From a game mechanics point of view, I would just apply the RAW in the corebook. The Lab rules tell us what a Lab Assistant does (adds Int and Magic Theory to the Lab Total) and describes two classes of individuals who can be Lab Assistants (characters with the Gift and Magic Theory, and familiars). Then, the Failed Apprentice Status Virtue merely adds a third class of individuals to Lab Assistant.

So, the failed apprentice adds her Int + Magic Theory as a bonus to the Lab Total, and counts towards the total number of assistants (from a Leadership point of view).

And a failed apprentice is not mundane either. They had The Gift.

An animal without any magic might might be reasonably considered mundane, though. You could argue shades that the familiar ceases to be mundane when he's bound, but...

In any event, if the Failed Apprentice still has some Supernatural virtue or flaw, would they be mundane? And then taking Richard Loves comment they weren't mundane and might retain some hidden essence not contained within the characters virtues and flaws...

Again, I think you're treating the Failed Apprentice too harshly, since the virtue confers the ability to assist in the lab, unambiguously, in the main rules, where there was no possibility of a "mundane" assistant previously. I'm personally fine with a "mundane" Failed Apprentice helping in the lab. I tend to think these characters could exercise some discretion as to the lab projects that they work on, and might be able to earn vis, much like a Redcap does, for performing certain services. He's not likely to be coerced through Mentem magics, due to the warping that might inflict, thus damaging a valuable resource. And, there is something to be said that his services could be too highly priced to make it worth it...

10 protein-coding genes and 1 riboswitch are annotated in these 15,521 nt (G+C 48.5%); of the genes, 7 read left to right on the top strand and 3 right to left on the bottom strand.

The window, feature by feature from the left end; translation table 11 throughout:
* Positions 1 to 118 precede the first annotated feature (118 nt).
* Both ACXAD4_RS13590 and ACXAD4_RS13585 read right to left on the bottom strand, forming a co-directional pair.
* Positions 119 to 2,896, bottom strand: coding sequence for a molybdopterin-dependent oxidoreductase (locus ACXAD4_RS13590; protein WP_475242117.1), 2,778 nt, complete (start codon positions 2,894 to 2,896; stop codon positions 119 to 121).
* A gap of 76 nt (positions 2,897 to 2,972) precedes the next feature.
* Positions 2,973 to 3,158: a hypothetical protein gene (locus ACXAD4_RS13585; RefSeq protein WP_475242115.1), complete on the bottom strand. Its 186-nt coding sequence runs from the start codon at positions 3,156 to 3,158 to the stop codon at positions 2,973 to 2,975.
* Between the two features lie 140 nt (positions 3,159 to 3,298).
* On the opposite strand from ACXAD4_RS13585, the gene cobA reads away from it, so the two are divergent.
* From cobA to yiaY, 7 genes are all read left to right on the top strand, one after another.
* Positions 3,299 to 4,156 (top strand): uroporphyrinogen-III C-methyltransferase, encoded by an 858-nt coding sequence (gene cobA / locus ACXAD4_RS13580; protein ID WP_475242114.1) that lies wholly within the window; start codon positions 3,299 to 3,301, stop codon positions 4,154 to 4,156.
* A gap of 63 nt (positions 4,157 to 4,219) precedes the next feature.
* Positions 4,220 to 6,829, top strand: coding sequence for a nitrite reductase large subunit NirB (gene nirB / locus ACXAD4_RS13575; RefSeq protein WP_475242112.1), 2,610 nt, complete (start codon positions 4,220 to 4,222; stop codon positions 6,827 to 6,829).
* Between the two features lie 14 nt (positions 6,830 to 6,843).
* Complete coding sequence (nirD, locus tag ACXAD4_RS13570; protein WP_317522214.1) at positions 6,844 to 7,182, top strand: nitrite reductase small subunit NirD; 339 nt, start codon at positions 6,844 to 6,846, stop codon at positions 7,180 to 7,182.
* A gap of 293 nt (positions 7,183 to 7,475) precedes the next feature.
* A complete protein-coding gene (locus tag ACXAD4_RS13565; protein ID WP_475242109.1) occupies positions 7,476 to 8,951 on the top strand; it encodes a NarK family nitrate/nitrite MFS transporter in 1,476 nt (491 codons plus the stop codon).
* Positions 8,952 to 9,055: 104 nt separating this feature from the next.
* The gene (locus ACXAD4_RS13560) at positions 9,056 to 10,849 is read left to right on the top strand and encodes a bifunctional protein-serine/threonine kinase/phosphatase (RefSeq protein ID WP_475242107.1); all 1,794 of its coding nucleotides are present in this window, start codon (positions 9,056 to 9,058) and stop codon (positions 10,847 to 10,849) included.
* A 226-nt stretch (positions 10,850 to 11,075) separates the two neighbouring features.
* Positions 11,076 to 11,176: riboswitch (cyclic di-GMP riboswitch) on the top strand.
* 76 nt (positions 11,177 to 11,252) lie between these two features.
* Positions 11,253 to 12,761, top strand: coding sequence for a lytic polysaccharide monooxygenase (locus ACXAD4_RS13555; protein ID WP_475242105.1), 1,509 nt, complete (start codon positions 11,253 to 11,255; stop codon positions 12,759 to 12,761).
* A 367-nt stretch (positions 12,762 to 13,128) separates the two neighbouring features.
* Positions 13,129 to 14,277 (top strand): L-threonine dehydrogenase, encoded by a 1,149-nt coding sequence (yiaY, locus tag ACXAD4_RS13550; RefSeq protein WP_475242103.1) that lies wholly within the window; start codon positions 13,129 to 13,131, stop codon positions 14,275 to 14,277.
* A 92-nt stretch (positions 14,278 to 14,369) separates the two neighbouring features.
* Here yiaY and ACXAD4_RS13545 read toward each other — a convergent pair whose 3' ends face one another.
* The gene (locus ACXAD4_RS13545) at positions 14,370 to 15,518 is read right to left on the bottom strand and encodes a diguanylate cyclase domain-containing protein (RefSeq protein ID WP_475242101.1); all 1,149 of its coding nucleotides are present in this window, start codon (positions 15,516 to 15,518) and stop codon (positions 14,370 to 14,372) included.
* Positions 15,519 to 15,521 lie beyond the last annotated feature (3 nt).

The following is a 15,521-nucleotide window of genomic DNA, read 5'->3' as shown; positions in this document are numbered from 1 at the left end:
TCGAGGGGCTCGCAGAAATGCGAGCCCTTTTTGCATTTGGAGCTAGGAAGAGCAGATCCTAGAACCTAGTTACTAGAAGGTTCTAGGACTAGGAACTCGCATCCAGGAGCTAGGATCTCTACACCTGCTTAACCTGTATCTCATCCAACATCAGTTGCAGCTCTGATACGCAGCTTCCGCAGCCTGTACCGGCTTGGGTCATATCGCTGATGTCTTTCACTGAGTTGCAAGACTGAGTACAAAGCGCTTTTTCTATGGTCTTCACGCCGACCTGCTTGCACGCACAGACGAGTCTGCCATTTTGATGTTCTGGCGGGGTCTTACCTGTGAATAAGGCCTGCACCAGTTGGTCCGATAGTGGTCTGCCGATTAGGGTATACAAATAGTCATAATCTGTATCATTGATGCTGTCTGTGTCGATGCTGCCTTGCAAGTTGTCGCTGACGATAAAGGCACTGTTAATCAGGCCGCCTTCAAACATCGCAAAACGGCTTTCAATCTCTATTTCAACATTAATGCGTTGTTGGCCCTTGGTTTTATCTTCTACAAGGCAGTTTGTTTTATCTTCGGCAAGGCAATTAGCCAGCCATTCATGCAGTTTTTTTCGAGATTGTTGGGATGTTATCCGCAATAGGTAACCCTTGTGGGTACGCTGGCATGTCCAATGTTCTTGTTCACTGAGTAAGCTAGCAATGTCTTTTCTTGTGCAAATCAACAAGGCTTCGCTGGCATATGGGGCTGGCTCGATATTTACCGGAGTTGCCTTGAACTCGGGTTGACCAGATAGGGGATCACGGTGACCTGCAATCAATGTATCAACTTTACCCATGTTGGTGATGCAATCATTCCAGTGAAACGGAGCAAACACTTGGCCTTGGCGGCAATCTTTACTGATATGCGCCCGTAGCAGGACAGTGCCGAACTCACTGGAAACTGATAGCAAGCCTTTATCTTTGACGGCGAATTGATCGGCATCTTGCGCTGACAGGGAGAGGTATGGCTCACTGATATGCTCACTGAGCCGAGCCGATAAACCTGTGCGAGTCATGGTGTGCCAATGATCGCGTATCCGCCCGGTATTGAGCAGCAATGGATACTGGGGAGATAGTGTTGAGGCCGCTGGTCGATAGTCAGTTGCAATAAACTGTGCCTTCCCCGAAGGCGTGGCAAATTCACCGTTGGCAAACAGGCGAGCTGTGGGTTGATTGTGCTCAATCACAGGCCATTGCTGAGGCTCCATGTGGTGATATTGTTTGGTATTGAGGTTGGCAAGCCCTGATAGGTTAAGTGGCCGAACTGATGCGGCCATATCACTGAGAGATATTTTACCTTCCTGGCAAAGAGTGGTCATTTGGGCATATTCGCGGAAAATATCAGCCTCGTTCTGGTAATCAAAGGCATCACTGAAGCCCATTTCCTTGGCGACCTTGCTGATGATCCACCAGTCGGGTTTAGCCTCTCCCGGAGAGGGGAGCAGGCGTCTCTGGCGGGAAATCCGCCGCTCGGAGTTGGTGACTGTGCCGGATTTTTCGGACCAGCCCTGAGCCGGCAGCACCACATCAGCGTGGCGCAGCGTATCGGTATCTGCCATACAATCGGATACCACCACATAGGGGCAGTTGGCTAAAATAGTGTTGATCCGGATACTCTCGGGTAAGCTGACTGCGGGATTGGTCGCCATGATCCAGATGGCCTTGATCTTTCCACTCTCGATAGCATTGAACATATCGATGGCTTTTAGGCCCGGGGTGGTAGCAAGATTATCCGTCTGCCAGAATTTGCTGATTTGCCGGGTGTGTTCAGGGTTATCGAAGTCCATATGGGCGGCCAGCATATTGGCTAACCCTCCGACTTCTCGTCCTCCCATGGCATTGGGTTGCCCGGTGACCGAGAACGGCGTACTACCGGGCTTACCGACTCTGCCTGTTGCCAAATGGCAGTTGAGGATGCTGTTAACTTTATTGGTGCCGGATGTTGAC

I agree. If you downgrade the failed apprentice's ability to assist in the Lab the Virtue doesn't really seem to do a great deal, and it is meant to be a Virtue.

Perhaps, that is certainly a possibility, although I'm not entirely convinced about its likelihood.

I'm not sure what a Failed Apprentice would use vis for? Perhaps he could buy items and a longevity potion, but unlike a Redcap he doesn't really seem likely to travel around to meet lots of magi (so has much less opportunity to buy things). I would have thought that room and board and some internal covenant status would largely be what he got for his assistance; much like any other custos level grog.

He could also be seen as a bit of a bad luck charm, and might also be considered a bit of an embarrassment. After all, a failed apprentice implies a failed master.

It's a continuum of possibility... I just seem to see a lot of discussion of how he helps in the lab, but not about who the failed apprentice is as a person. What he does, etc...

That failed apprentice might turn out to need vis to survive...


I keep wondering... just how common are failed apprentices? It's not all that easy to lose The Gift, is it?

Personally, I am intrigued by the Suppressed Gift flaw introduced in Apprentices. I'd be temped to require it for Failed Apprentices in my sagas. I think, to esselino's point, it represents a neat solution the "question" of Failed Apprentices by giving them a damaged form of The Gift.